Converting golf courses into public spaces featuring houses, recreation centres and playgrounds has often come up across cities in Canada. It is always a topic that brings about lively debate.
Toronto’s Mayoral candidate Jennifer Keesmaat recently proposed turning three money losing municipal golf courses currently into green spaces free to be used by the public.
These include Don Valley Golf Course, Scarlett Woods Golf Course and Dentonia Park Golf Course.
If she had her way, these three sprawling green spaces could one day be transformed into parkland, arts and cultural hubs, sports fields, outdoor skating rinks or the sites of new community centres, among other things.
The mayoral candidate says what is often pointed out that these golf courses are open just half the year and are used by a very small number of Torontonians. Converting these tax-funded golf courses into public spaces would allow taxpayers to actually make use of much need facilities.
These proposals look fantastic on paper and sound good on the campaign trail, however, there is also plenty of resistance to any proposal to convert green spaces into anything else including public recreational facilities.
This opposition often comes from residents of the area who fear loss of privacy, noise and an end to the relative isolation they enjoy in the middle of a bustling city.
Keesmaat is also aware that these golf courses are connected to ravines or form part of naturalized lands that could prohibit the city from any plans that involve building activity.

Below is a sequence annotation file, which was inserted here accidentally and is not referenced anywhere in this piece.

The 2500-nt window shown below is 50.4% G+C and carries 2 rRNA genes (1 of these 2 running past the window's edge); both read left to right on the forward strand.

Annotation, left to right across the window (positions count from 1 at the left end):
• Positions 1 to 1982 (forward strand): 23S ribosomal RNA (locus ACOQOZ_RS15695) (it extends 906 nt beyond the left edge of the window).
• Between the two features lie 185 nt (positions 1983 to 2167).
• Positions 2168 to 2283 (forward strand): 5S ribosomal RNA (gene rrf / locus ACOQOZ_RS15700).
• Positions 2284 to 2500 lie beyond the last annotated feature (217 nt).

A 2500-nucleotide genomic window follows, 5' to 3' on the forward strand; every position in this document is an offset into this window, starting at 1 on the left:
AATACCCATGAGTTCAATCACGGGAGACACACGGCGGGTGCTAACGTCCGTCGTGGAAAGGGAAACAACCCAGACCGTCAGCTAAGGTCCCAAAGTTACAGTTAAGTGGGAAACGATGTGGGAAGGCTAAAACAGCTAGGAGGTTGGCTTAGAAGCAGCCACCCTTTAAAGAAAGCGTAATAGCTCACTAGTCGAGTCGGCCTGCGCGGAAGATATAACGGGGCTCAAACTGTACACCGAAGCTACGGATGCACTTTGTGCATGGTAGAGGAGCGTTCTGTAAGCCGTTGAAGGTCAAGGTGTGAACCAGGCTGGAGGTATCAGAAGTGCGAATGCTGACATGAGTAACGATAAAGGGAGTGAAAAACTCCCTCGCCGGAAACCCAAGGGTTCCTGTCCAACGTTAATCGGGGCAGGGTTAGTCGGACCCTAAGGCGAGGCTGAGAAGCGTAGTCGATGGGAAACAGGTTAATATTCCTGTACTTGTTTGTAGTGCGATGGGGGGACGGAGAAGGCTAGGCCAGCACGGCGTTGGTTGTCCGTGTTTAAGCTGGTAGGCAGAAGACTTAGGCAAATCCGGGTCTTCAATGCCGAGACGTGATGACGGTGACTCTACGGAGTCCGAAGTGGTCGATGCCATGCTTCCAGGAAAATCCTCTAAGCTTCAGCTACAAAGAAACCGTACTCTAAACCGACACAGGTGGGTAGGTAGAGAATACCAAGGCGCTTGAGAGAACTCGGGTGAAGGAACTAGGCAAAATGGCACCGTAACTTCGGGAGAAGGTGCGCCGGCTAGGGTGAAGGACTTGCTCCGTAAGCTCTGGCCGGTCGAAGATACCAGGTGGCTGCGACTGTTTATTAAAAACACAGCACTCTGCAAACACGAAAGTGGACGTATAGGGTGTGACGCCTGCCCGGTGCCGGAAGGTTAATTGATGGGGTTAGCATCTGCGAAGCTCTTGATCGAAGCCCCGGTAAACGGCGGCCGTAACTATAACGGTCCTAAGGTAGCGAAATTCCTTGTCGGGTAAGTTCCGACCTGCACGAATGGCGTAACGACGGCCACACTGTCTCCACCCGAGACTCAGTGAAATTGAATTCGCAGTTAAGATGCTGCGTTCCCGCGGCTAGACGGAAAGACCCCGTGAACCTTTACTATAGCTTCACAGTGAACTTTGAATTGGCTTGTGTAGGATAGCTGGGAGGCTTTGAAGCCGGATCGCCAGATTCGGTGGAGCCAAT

Toronto’s 2018 to 2026 capital plan has identified $9.7 million in improvements needed for municipal golf courses, amid declining usage. These improvements include upgrades to building roofs and windows, sanitary fixtures, pavement, mechanical and electrical systems and irrigation.
Meanwhile incumbent mayor John Tory has outright dismissed the proposed idea stating that he would be opposed to any plan that involves building upon green spaces in an increasingly crowded city.
He also didn’t think the city needed more green spaces to give way to high rise condos that are going up across the city.
But in the years to come, it is evident that the city could do with fewer golf courses and more cricket pitches for example. Many golf courses across the GTA are not being optimally utilized leaving owners to ponder selling off the valuable real estate and put it to some other use instead.
Glen Abbey in Oakville comes to mind. The city of Oakville earlier this year nixed ClubLink it’s owners to turn the course into a mix of 3,200 residential units, office and retail space. -CINEWS